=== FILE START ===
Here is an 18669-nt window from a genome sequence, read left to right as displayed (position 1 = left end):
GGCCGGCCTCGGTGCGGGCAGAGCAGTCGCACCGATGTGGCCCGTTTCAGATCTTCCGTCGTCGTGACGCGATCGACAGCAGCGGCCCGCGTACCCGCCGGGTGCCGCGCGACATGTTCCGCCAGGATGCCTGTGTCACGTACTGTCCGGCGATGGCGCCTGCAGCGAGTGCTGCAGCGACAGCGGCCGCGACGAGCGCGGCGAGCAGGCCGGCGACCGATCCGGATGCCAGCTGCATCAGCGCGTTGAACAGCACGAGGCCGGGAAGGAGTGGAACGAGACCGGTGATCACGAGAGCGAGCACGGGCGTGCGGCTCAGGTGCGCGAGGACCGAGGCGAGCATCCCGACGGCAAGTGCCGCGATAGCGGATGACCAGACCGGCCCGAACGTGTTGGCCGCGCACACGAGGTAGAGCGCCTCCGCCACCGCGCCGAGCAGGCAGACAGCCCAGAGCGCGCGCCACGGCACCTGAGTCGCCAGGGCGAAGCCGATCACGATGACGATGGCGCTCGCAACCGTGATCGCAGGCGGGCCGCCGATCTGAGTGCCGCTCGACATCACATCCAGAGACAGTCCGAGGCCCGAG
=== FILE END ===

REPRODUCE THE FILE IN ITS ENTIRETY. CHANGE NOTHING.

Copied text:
Here is an 18669-nt window from a genome sequence, read left to right as displayed (position 1 = left end):
GGCCGGCCTCGGTGCGGGCAGAGCAGTCGCACCGATGTGGCCCGTTTCAGATCTTCCGTCGTCGTGACGCGATCGACAGCAGCGGCCCGCGTACCCGCCGGGTGCCGCGCGACATGTTCCGCCAGGATGCCTGTGTCACGTACTGTCCGGCGATGGCGCCTGCAGCGAGTGCTGCAGCGACAGCGGCCGCGACGAGCGCGGCGAGCAGGCCGGCGACCGATCCGGATGCCAGCTGCATCAGCGCGTTGAACAGCACGAGGCCGGGAAGGAGTGGAACGAGACCGGTGATCACGAGAGCGAGCACGGGCGTGCGGCTCAGGTGCGCGAGGACCGAGGCGAGCATCCCGACGGCAAGTGCCGCGATAGCGGATGACCAGACCGGCCCGAACGTGTTGGCCGCGCACACGAGGTAGAGCGCCTCCGCCACCGCGCCGAGCAGGCAGACAGCCCAGAGCGCGCGCCACGGCACCTGAGTCGCCAGGGCGAAGCCGATCACGATGACGATGGCGCTCGCAACCGTGATCGCAGGCGGGCCGCCGATCTGAGTGCCGCTCGACATCACATCCAGAGACAGTCCGAGGCCCGAG